Population of MetC low resolution models generated on the basis of SAXS data and using EOM modelling. The selected models are presented with the percentage contribution, estimated from final population of EOM models.

https://doi.org/10.1371/journal.pone.0162950.g007

Discussion

According to sequence alignment and other in silico analyses, Met was assigned to a family of transcription factors with structurally preserved and crucial bHLH and PAS domains [9]. These domains are responsible for DNA and ligand (JH) binding, homodimerization, and interactions with proteins, such as Gce [78], steroid receptor co-activator (SRC) [79,80] and Hsp 90 [81]. However, the sequence of the MetC region is has no homology to any sequence deposited in the PDB (available at http://www.rcsb.org/pdb/home/home.do). In this study, we show that MetC is an IDR with a possibility of folding.

It has been shown the C-termini of bHLH-PAS transcription factors play a crucial role in regulating the activity of these proteins [12]. Uversky [82] has reported that intrinsically disordered termini of proteins are able to perform a number of rather unusual functional tricks in their natural states. He suggested that for many proteins, the most important region is the intrinsically disordered tail. The C-terminal region of Met interacts with FTZ-F1 through its LIXXLL (552-560aa) and QR (630-647aa) sequences [17,8384]. This NR has been shown to bind the Drosophila Ftz protein and to influence its DNA binding specificity [18]. The SAXS and denaturing analyses performed here suggest that MetC is not fully disordered and that it contains some residual structures (Figs 3A and 7, Table 1). That may correspond to the presence of a short helical region formed by the LIXXLL sequence and interacting with FTZ-F1. Interestingly, in its interaction with Met, FTZ-F1 exploits not the canonical charge clamp but hydrophobic residues of its ligand-dependent activation function 2 (AF-2) domain [17,85]. Interaction with FTZ-F1 is possible only in the presence of JH [83]. We suggest that JH binding can affect the conformation of MetC by changing of PAS-B conformation and the following propagation of this change to intrinsically disordered MetC, forcing it to adopt a more fixed structure, thereby enabling FTZ-F1 to bind. It is possible even when JH is bound by the PAS-B domain rather than MetC [3]. FTZ-F1 has been shown to be an exclusively nuclear protein [86,87], whereas Met is a shuttling protein containing two NLSs and three NESs that regulate its transport between the nucleus and the cytoplasm. One of these NESs has been reported to be located in the MetC fragment [19,20]. He et al. [81] showed that Met is primarily localized in the cytoplasm in larval fat body cells when the amount of JH is low. They proposed that prior to JH binding, Met remains in an inactive conformation that is weakly associated with Hsp83. The appearance of JH stimulates the Met-Hsp83 interaction by inducing a conformational change. We suggest that changes in the JH-binding PAS-B domain influence the structure of the neighbouring MetC region. Changing the conformation of MetC would influence its interaction with partner proteins and switch on the NES localized in this area, resulting in the nuclear transport and activation of Met.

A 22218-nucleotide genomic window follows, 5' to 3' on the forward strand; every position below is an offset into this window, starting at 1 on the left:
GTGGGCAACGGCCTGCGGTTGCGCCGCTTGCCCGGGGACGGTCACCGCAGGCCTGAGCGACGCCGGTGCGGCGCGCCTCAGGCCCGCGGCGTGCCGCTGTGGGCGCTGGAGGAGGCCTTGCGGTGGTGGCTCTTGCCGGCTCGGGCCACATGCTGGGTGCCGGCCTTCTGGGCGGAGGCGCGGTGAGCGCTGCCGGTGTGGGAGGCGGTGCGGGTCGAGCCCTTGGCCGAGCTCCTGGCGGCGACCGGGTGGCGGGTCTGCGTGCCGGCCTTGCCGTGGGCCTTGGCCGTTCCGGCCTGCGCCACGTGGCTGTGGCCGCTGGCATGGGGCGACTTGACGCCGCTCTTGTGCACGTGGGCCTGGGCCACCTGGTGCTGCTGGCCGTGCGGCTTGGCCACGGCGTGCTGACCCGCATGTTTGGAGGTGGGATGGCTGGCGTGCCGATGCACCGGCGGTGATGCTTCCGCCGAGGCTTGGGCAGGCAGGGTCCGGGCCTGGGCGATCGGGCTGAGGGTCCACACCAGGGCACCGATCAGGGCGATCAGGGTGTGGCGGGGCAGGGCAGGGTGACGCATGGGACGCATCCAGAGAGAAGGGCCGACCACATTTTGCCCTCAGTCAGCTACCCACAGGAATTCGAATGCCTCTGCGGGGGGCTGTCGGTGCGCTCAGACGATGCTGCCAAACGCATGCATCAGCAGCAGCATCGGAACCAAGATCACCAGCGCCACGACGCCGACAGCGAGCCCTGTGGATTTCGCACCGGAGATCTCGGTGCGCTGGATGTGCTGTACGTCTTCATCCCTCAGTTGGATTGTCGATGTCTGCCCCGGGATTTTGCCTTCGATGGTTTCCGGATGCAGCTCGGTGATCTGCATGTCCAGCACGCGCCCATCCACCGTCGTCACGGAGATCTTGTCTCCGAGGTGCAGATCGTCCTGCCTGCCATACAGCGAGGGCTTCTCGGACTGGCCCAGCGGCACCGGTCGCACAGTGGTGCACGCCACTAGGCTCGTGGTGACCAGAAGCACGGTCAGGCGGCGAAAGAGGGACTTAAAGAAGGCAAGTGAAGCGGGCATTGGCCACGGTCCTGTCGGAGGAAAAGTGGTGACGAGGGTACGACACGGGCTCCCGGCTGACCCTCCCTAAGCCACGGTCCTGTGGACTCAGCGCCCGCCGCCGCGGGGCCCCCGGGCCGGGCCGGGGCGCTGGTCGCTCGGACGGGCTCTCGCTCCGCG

Post-translational modifications (PTMs) are involved in targeting proteins to specific subcellular compartments, binding ligands or partner proteins, and regulating the functional states of proteins involved in signal transduction pathways [83]. We analysed in silico the possibility of MetC phosphorylation (data not shown) and found over 20 amino acid residues (serine and threonine) characterized by a very high probability of PTMs that could affect the conformation of this region. It has been shown that the phosphorylation of N- and C-terminal disordered regions regulates the activity of Neurogenin2 (Ngn2), a bHLH transcription factor responsible for controlling neuronal differentiation [88]. In the case of p53, PTMs play an important role in regulating its binding affinity for various cellular partners [89]. Increasing the number of phosphorylation events on the intrinsically disordered N-terminal transactivation domain of p53 directly increases its affinity for the TAZ1, TAZ2 and KIX domains of CBP/p300 [90], whereas the intrinsically disordered C-terminal region is involved in downregulating DNA binding by the DNA binding domain [89,91].